Back in 2002, attorney Terri Truitt received disability benefits from Unum, which administered ERISA plan benefits, after complaining that she was unable to continue practicing law due to an injury. But Truitt got caught when a man she says was seeking revenge hacked into her e-mail account from 2005 through 2007. The man provided Unum with about 600 pages of e-mails that showed Truitt traveled abroad extensively, that she was still practicing law and had undertaken many strenuous physical activities.
Unum investigated Truitt, terminated her benefits and demanded she reimburse $1 million already paid.
Of course Truitt appealed, and a federal district judge found that Unum had acted unfairly by using information from an unreliable source. He had more than a grudge: the man claimed that Truitt had him “locked up.” Truitt had her benefits reinstated, the fraud claim was thrown out and she was awarded her attorney fees. But Unum wasn’t going to take that lying down.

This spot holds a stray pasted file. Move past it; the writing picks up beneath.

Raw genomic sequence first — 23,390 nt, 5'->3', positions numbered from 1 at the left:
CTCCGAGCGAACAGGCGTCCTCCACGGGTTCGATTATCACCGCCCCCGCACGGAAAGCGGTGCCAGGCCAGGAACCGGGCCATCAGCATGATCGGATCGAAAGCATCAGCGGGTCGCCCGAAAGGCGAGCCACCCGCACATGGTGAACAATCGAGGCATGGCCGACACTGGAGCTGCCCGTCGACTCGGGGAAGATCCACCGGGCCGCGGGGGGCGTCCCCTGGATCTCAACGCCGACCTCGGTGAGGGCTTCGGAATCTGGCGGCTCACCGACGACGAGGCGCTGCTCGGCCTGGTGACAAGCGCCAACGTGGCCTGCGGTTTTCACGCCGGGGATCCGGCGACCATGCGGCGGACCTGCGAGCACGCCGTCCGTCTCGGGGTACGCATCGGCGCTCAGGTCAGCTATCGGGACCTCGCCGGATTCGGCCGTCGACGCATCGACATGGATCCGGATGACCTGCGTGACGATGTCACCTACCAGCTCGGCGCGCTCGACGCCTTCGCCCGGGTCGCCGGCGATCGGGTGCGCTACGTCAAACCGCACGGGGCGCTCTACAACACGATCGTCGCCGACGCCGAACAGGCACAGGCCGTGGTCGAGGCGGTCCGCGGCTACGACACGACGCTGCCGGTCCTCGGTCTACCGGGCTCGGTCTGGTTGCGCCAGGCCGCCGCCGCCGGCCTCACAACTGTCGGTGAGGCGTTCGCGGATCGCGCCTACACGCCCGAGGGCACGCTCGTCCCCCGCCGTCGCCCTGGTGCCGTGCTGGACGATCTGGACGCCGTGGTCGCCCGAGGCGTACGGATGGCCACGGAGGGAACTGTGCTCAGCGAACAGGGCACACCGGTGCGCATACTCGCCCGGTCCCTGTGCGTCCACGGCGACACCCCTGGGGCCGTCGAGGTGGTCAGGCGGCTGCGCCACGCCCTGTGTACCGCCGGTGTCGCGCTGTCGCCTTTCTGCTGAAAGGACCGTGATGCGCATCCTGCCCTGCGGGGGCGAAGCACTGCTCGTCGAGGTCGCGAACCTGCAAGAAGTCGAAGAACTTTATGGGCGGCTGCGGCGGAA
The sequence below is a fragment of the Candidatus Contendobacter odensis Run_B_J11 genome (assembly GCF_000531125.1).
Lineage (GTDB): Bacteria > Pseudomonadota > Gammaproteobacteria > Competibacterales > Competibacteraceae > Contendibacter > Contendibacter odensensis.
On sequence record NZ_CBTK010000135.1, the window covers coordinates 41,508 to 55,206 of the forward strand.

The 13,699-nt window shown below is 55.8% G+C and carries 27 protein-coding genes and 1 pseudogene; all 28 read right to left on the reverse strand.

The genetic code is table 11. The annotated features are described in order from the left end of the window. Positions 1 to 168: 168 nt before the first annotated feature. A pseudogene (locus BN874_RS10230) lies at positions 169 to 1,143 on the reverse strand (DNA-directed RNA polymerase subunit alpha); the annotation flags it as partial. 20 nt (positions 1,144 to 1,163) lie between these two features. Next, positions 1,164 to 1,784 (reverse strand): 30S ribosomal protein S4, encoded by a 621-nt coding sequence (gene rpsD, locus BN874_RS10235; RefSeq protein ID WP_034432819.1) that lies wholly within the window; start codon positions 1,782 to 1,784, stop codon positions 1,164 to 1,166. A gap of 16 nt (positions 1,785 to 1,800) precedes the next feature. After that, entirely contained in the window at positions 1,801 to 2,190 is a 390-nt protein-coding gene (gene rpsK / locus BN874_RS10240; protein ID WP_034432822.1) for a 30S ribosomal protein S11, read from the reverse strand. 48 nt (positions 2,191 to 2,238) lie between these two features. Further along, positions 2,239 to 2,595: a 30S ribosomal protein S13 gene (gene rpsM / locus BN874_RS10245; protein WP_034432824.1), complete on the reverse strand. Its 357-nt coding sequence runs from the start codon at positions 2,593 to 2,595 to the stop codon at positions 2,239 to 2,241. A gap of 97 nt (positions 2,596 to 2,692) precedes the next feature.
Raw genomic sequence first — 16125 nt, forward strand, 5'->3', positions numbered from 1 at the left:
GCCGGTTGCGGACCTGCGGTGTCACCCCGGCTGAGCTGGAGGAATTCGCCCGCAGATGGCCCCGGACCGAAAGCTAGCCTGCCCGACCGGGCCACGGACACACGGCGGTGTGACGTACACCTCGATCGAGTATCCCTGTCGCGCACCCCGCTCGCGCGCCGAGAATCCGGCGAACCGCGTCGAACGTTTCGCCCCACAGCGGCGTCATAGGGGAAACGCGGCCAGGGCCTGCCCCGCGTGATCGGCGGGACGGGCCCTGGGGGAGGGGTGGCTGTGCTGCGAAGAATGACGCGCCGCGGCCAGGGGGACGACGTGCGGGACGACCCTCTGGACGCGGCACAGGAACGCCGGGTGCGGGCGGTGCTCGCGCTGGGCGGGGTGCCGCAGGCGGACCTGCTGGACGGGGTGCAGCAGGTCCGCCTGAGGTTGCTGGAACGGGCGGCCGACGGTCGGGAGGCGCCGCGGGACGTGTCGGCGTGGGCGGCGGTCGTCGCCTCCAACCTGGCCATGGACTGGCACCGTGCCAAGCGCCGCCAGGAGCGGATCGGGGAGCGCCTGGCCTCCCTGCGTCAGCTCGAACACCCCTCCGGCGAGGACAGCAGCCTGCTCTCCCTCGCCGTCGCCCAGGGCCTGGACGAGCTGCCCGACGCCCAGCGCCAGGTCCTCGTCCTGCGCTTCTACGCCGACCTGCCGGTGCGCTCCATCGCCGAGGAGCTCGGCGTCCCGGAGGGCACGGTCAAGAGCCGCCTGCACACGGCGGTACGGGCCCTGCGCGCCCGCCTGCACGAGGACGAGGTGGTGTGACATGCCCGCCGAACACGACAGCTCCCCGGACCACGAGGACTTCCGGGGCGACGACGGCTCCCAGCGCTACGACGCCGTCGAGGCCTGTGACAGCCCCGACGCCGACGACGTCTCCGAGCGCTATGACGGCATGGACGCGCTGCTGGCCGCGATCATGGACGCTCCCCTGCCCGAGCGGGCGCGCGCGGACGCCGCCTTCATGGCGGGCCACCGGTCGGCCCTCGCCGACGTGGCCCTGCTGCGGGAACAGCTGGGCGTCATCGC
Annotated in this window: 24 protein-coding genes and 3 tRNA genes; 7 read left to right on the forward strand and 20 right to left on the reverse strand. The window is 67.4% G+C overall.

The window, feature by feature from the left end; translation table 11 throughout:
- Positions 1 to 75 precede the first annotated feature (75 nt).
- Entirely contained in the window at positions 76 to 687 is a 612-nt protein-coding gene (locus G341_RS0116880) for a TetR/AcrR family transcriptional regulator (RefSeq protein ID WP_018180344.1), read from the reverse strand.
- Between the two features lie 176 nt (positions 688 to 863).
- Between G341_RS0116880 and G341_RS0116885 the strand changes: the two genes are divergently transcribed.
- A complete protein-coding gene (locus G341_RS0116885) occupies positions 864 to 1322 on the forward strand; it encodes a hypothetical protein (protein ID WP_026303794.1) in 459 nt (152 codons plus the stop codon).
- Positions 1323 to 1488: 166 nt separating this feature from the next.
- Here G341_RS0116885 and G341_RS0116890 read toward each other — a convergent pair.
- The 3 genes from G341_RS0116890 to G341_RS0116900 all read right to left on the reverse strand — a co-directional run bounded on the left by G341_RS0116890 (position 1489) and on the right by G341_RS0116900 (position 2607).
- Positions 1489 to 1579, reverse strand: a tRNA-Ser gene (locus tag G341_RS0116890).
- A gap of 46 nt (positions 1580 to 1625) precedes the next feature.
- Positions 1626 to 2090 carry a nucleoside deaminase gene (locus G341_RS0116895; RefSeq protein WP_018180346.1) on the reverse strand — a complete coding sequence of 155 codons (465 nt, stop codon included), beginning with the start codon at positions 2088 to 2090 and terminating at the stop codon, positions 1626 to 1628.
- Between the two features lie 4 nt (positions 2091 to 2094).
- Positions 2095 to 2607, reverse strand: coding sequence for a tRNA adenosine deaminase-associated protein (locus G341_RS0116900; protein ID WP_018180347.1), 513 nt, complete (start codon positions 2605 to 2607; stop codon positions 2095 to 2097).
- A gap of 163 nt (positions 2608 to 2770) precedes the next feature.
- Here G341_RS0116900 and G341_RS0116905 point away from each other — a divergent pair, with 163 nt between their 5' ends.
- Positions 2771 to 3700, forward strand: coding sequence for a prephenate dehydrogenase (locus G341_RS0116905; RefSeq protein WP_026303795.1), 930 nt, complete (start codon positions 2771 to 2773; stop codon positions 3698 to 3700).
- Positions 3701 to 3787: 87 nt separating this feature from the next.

The 5th U.S. Circuit Court of Appeals upheld Unum’s claim that Truitt was not disabled and that Unum should not be faulted for its failure to consider the source of the information - the U.S. District Court had previously reinstated her benefits after finding Unum had engaged in procedural unreasonableness by relying on untrustworthy evidence. Bottom line: In September 2013, the court ruled that Unum’s decision to cut off disability benefits to Truitt should stand even though the e-mails were provided by a man who pled guilty to assaulting her.
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She recalls receiving a phone call from an employer who reported his employee - collecting Unum long-term disability benefits due to a back injury - was spied by co-workers loading several cases of root beer into the trunk of a car.
You never know who is watching, listening or even hacking!